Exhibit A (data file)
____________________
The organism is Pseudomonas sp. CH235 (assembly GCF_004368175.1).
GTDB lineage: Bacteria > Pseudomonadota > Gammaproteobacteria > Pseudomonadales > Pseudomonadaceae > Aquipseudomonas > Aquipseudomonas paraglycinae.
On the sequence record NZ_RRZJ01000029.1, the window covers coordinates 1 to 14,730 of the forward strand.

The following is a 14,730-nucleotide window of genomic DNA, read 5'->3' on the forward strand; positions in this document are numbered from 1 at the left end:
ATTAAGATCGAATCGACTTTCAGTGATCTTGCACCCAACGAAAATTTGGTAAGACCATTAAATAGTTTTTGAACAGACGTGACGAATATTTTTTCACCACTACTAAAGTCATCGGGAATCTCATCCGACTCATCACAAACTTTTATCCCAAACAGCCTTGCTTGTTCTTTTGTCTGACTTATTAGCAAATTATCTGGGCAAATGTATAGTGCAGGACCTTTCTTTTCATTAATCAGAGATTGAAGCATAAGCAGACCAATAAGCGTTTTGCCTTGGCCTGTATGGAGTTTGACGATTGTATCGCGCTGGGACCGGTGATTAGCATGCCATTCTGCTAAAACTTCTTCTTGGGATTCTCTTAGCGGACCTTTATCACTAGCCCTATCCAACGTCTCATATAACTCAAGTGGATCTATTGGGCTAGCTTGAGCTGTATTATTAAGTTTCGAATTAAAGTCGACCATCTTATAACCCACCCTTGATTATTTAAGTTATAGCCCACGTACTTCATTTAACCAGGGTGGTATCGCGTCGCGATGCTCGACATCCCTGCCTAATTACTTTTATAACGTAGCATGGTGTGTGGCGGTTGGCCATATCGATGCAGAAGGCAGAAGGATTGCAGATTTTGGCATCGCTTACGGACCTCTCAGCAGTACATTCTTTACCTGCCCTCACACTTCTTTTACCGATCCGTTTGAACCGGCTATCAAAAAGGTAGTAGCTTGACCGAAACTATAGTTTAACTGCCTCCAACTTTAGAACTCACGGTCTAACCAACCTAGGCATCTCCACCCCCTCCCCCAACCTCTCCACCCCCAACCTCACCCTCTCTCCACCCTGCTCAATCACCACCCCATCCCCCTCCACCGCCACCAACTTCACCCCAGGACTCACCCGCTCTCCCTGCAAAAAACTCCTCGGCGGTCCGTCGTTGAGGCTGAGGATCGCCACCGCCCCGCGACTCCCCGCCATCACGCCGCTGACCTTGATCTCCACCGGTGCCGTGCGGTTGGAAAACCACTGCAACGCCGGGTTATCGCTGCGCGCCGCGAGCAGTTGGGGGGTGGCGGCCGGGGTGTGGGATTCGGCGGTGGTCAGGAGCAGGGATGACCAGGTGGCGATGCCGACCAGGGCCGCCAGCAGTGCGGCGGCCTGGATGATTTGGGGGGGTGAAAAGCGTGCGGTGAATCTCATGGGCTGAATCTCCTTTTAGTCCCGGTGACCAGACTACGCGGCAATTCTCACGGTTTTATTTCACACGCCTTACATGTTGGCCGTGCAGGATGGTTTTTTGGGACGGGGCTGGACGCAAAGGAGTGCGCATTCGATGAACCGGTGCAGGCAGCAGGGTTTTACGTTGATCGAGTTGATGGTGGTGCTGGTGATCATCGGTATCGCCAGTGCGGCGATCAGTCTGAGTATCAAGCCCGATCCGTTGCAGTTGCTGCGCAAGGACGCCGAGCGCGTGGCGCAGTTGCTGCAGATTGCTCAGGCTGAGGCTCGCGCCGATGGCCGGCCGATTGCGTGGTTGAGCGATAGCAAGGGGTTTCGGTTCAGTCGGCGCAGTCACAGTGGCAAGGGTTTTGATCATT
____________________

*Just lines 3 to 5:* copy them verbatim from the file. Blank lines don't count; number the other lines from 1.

On the sequence record NZ_RRZJ01000029.1, the window covers coordinates 1 to 14,730 of the forward strand.

The following is a 14,730-nucleotide window of genomic DNA, read 5'->3' on the forward strand; positions in this document are numbered from 1 at the left end:
ATTAAGATCGAATCGACTTTCAGTGATCTTGCACCCAACGAAAATTTGGTAAGACCATTAAATAGTTTTTGAACAGACGTGACGAATATTTTTTCACCACTACTAAAGTCATCGGGAATCTCATCCGACTCATCACAAACTTTTATCCCAAACAGCCTTGCTTGTTCTTTTGTCTGACTTATTAGCAAATTATCTGGGCAAATGTATAGTGCAGGACCTTTCTTTTCATTAATCAGAGATTGAAGCATAAGCAGACCAATAAGCGTTTTGCCTTGGCCTGTATGGAGTTTGACGATTGTATCGCGCTGGGACCGGTGATTAGCATGCCATTCTGCTAAAACTTCTTCTTGGGATTCTCTTAGCGGACCTTTATCACTAGCCCTATCCAACGTCTCATATAACTCAAGTGGATCTATTGGGCTAGCTTGAGCTGTATTATTAAGTTTCGAATTAAAGTCGACCATCTTATAACCCACCCTTGATTATTTAAGTTATAGCCCACGTACTTCATTTAACCAGGGTGGTATCGCGTCGCGATGCTCGACATCCCTGCCTAATTACTTTTATAACGTAGCATGGTGTGTGGCGGTTGGCCATATCGATGCAGAAGGCAGAAGGATTGCAGATTTTGGCATCGCTTACGGACCTCTCAGCAGTACATTCTTTACCTGCCCTCACACTTCTTTTACCGATCCGTTTGAACCGGCTATCAAAAAGGTAGTAGCTTGACCGAAACTATAGTTTAACTGCCTCCAACTTTAGAACTCACGGTCTAACCAACCTAGGCATCTCCACCCCCTCCCCCAACCTCTCCACCCCCAACCTCACCCTCTCTCCACCCTGCTCAATCACCACCCCATCCCCCTCCACCGCCACCAACTTCACCCCAGGACTCACCCGCTCTCCCTGCAAAAAACTCCTCGGCGGTCCGTCGTTGAGGCTGAGGATCGCCACCGCCCCGCGACTCCCCGCCATCACGCCGCTGACCTTGATCTCCACCGGTGCCGTGCGGTTGGAAAACCACTGCAACGCCGGGTTATCGCTGCGCGCCGCGAGCAGTTGGGGGGTGGCGGCCGGGGTGTGGGATTCGGCGGTGGTCAGGAGCAGGGATGACCAGGTGGCGATGCCGACCAGGGCCGCCAGCAGTGCGGCGGCCTGGATGATTTGGGGGGGTGAAAAGCGTGCGGTGAATCTCATGGGCTGAATCTCCTTTTAGTCCCGGTGACCAGACTACGCGGCAATTCTCACGGTTTTATTTCACACGCCTTACATGTTGGCCGTGCAGGATGGTTTTTTGGGACGGGGCTGGACGCAAAGGAGTGCGCATTCGATGAACCGGTGCAGGCAGCAGGGTTTTACGTTGATCGAGTTGATGGTGGTGCTGGTGATCATCGGTATCGCCAGTGCGGCGATCAGTCTGAGTATCAAGCCCGATCCGTTGCAGTTGCTGCGCAAGGACGCCGAGCGCGTGGCGCAGTTGCTGCAGATTGCTCAGGCTGAGGCTCGCGCCGATGGCCGGCCGATTGCGTGGTTGAGCGATAGCAAGGGGTTTCGGTTCAGTCGGCGCAGTCACAGTGGCAAGGGTTTTGATCATT